It seems that everything old is new again, and no act is a better example of that than the Marshall Tucker Band. Last year marked the 40th anniversary of the group, and they have gone back to the future with the Shout Factory release of a vinyl edition of their Greatest Hits release.
Billboard’s The 615 caught up with founding member Doug Gray, who says fans have been clamoring for the new release.
“It’s extremely exciting because everyone seems to be doing that again,” he said. “People had been asking for it, so we told them ‘We’ve got the Greatest Hits coming out.” But, you get your money’s worth with a dose of the past and the present, Gray says. “There’s also a digital download card inside. People will be happy because they get two for the price of one,” he says.
When asked about why vinyl has made somewhat of a comeback over the years as opposed to cassette tapes or reel-to-reel, Gray doesn’t miss a beat. “Have you listened to a vinyl record? That’s what it is. If you listen to it, you sit back, and it’s a rarity that you get that opportunity to sit back and listen and then start reading, you’re more involved.”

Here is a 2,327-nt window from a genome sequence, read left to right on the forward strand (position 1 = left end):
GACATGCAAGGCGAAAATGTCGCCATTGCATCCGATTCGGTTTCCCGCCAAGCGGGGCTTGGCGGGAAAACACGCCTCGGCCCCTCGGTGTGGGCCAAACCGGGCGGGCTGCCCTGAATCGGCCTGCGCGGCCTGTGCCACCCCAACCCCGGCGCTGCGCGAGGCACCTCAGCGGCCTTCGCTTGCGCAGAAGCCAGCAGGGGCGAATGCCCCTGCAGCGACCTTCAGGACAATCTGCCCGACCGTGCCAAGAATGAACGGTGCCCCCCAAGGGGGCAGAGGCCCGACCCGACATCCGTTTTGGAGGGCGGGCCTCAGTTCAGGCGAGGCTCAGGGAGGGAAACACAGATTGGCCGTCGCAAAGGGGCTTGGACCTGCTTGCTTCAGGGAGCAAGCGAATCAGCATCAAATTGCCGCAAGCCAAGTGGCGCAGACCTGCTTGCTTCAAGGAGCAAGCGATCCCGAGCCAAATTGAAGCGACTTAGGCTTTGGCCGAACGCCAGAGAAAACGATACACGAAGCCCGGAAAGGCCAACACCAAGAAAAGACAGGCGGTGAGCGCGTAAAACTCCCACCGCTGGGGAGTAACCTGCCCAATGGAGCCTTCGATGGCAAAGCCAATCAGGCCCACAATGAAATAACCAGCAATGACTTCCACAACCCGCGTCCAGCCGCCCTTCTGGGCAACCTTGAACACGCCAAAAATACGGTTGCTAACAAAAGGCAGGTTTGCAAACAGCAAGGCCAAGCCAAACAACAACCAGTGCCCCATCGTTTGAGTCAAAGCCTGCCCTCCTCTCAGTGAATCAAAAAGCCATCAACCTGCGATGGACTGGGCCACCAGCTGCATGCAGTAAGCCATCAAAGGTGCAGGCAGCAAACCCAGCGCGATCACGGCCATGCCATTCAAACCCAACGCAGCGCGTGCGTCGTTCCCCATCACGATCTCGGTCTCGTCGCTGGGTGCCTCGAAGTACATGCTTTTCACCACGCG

He says there are some that have no idea what it was like to go to the store and pick up the vinyl back in the day.
“There was a 20-year-old girl who was working at a TV station in New York City. She says ‘My God, what is this?’ I thought that was hilarious,” he snickers. “I explained to her that we used to sit around, smoke a joint, and pass around ideas off these records whether it was Eric Clapton or Cream. You had the ability to listen and read the liner notes without having to squint or put the glasses on.”
Though the band has already been together for decades, they haven’t stopped making history — like their November debut on the stage of the Grand Ole Opry. How did the southern rock legends feel about taking to the stage of country’s biggest show?
“I felt I was someplace that I wasn’t supposed to be. But, I was honored to be there,” he says, admitting that late members Toy Caldwell, and his brother Tommy would have been humbled and very proud. “I was honored to go upstairs and see Jimmy Dickens and some of the younger people there. And, to get a standing ovation was something. I don’t know if we deserved it because we did nothing but go out there and play our butts off. That’s what made Marshall Tucker all along.”
Gray is currently working on remixing their induction performance into the South Carolina Hall of Fame from 1995, and as always, fans can catch the legends on the road. After all, he says, “That’s what we love to do.”